If Achilles leaves the army because Agamemnon has broken the law, his actions might be justified.  As Homer makes evident, however, Achilles acts out of pride.  What offends Achilles is that Agamemnon takes the prize which the Achaeans have given to Achilles as a symbol of his honor (Amos 29).  Although Achilles repeatedly speaks as if Briseis is crucial in the quarrel, his actions argue otherwise, for he quickly yields to Agamemnon’s demands and even declares

“My hands will never do battle for that girl,

neither with you, King, nor any man alive.

You Achaeans gave her, now you’ve snatched her back.

But all the rest I possess beside my fast black ship –

not one bit of it can you seize against my will, Atrides.

Come, try it!” (Iliad 1.349-54)


By his tone and words, Achilles indicates he is more interested in displaying his superior prowess to Agamemnon than in avenging injustice.  Achilles mentions his disgraced honor twice as much as his love for or loss of Briseis, and even his references to Briseis are colored with an interest in his own glory.  For example, when laying his plight before his mother Thetis, Achilles says, “Agamemnon…disgraces me, seizes and keeps my prize” (Iliad 1.421).  Achilles lists his disgrace first in his complaint and only refers to Briseis as “my prize.”

In addition to acting for the wrong reasons, Achilles still owes Agamemnon allegiance, for Agamemnon’s actions have not negated it (Iliad 1.186-88; 9.533-34).  As the Argives’ supreme commander, Agamemnon acts within his rights when he takes Briseis, for “he was entitled to a special prize out of any booty taken” (Warry 11).  According to one historian, “A consideration of the role which [Agamemnon] plays in the Iliad suggests that his apparent military and political supremacy was as much a question of honour as of jurisdiction” (Warry 11).  Thus, losing Chryseis – if seen as a slight to Agamemnon’s honor – gives him the right to increase his honor with a replacement, even if doing so means dishonoring another man.


Above all, Achilles should not have punished the Achaeans for Agamemnon’s actions.  To begin with, the Achaeans try to stop Agamemnon from taking Briseis from Achilles, despite the fact that Agamemnon is irascible and has the largest army (Iliad 1.329).  Nestor pleads with Agamemnon not to seize Briseis (Iliad 1.320-23), and later the Achaeans are quick to urge Agamemnon to appease Achilles and give Achilles gifts to recompense him (Iliad 9.133-35).  Most importantly, though, Achilles himself absolves the Achaeans from guilt, telling those who come to take Briseis, “You have done nothing to me. / You are not to blame.  No one but Agamemnon” (Iliad 1.395-96).  Yet despite these claims, Achilles willfully hurts his comrades, invoking Zeus to “mow them down” and let them all “reap the benefits of their king” (Iliad 1.485-90).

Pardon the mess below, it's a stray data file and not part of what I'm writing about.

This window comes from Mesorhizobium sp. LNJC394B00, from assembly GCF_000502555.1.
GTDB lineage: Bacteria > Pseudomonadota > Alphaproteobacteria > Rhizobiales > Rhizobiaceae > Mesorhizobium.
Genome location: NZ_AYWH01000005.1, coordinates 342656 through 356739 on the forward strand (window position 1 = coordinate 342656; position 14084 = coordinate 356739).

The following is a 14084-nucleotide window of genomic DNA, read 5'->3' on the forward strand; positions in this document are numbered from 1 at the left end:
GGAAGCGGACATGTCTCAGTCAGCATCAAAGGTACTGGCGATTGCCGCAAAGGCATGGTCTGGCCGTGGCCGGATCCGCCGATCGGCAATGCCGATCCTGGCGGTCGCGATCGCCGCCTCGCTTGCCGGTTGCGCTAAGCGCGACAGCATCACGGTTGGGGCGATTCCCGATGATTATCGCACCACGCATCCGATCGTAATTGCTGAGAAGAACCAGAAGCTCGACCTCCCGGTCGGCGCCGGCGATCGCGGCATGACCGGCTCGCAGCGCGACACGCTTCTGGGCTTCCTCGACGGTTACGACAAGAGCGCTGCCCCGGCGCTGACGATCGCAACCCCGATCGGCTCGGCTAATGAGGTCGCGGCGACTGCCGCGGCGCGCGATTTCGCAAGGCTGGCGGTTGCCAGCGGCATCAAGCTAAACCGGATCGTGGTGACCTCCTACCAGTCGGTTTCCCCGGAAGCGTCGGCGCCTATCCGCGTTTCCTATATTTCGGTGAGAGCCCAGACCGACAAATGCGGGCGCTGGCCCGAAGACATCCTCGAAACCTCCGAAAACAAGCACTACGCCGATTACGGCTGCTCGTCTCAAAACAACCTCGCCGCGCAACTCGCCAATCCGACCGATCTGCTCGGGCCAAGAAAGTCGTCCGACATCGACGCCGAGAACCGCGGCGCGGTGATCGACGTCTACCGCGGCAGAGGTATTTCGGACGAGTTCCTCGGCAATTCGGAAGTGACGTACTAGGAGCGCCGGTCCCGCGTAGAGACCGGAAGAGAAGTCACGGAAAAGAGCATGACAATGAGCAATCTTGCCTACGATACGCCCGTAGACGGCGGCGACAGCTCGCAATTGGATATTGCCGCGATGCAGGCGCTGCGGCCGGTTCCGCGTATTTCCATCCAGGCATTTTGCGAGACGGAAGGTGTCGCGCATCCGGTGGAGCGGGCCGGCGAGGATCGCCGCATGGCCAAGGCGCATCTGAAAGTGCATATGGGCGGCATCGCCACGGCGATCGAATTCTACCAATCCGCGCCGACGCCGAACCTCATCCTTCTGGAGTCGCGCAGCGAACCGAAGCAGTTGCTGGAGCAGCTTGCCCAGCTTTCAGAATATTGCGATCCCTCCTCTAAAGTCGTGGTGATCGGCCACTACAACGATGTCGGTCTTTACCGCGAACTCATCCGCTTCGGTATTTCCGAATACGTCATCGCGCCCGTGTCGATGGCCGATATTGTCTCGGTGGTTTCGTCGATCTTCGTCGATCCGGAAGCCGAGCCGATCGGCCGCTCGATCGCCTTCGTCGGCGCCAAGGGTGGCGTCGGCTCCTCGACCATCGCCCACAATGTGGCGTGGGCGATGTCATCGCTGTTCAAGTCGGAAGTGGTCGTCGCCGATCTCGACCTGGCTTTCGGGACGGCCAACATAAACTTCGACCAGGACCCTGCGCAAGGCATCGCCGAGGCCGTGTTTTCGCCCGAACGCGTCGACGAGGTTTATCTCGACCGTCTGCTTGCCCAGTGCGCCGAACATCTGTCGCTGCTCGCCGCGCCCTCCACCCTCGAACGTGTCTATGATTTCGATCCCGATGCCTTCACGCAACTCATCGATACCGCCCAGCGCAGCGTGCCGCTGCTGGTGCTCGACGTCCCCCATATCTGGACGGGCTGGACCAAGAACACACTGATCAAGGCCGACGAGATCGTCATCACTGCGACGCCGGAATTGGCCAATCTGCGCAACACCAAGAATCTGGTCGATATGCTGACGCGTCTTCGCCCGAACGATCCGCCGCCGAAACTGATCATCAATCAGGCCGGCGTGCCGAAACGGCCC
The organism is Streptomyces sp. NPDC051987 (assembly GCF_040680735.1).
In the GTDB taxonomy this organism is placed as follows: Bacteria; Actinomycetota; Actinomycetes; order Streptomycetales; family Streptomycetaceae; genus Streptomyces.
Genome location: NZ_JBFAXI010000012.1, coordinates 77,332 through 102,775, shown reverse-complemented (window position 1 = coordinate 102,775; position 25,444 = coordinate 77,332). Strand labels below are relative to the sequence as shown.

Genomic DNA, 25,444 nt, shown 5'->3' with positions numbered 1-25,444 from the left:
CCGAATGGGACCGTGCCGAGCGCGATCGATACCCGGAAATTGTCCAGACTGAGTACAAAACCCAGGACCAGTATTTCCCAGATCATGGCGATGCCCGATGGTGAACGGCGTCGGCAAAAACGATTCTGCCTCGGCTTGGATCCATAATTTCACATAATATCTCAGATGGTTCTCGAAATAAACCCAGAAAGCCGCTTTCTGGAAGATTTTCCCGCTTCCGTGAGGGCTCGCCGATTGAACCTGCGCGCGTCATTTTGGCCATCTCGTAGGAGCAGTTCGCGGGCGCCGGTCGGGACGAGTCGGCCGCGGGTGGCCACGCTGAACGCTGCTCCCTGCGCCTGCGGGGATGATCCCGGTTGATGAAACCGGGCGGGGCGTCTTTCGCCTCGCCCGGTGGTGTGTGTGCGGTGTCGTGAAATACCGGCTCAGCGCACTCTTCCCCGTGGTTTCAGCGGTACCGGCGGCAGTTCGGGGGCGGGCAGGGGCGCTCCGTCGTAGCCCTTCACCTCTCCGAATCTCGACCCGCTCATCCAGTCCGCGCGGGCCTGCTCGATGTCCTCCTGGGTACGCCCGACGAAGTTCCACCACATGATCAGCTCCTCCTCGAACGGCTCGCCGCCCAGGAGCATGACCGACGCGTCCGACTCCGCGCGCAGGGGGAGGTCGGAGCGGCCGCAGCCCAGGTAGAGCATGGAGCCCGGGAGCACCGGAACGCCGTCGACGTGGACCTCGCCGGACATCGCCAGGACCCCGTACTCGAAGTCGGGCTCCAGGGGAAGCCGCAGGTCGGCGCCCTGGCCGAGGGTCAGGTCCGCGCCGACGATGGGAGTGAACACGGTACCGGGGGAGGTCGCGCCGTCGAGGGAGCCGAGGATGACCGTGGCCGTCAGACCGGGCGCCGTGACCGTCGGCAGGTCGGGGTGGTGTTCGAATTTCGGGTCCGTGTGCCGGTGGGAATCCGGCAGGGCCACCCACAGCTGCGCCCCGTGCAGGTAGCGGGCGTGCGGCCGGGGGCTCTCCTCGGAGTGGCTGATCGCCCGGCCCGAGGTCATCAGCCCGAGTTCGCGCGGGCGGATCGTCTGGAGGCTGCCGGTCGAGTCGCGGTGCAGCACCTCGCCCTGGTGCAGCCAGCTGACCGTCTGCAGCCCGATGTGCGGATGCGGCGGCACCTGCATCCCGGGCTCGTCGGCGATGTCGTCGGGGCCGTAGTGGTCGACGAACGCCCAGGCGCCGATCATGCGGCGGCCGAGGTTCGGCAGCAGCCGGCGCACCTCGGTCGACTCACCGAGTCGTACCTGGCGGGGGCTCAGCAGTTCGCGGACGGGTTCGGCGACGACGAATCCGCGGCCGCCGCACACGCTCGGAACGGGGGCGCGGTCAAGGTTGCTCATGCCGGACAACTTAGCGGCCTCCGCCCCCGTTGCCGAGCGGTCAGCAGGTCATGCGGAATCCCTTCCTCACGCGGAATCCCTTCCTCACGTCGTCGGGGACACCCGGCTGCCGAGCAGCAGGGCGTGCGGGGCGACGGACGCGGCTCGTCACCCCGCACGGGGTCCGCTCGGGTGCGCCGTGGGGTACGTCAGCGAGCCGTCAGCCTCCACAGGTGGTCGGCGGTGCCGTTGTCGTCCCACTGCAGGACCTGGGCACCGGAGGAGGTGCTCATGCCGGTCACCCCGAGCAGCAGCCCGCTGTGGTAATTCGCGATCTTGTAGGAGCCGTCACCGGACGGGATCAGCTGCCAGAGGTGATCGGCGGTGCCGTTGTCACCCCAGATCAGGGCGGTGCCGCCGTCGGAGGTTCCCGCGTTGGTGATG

Although Achilles’ anger stems from a genuine outrage, he should not have withdrawn from the battle.  As Homer proves again and again, Achilles’ comrades need his help and suffer in his absence.  When he withdraws, Achilles punishes the innocent along with the guilty, breaks his allegiance to Agamemnon and Menelaus, and hinders the purposes of the war – to reclaim Helen and punish Paris.  Through the Iliad, Homer reveals the nature of pride and its consequences.  Those who are proud are self-centered, value the opinions, but not the lives, of others, and lead themselves and those who surround them to harm.  In the Iliad, Homer exemplifies how detrimental pride can be, for Achilles’ pride and subsequent rage have unforeseen ramifications that prove destructive both to himself and to his comrades.


Works Cited

Amos, H. D. and A.G.P. Lang.  These Were the Greeks.  Chester Springs, Pennsylvania:  Dufour Editions, Inc., 1996.

Homer.  The Iliad.  Trans. Robert Fagles.  London, England:  Penguin Books, 1990.

The Holy Bible: Authorized Version.  Cambridge, England:  Cambridge University Press, n.d.  Print.

Warry, John.  Warfare in the Classical World.  Norman, Oklahoma:  University of Oklahoma Press, 2004.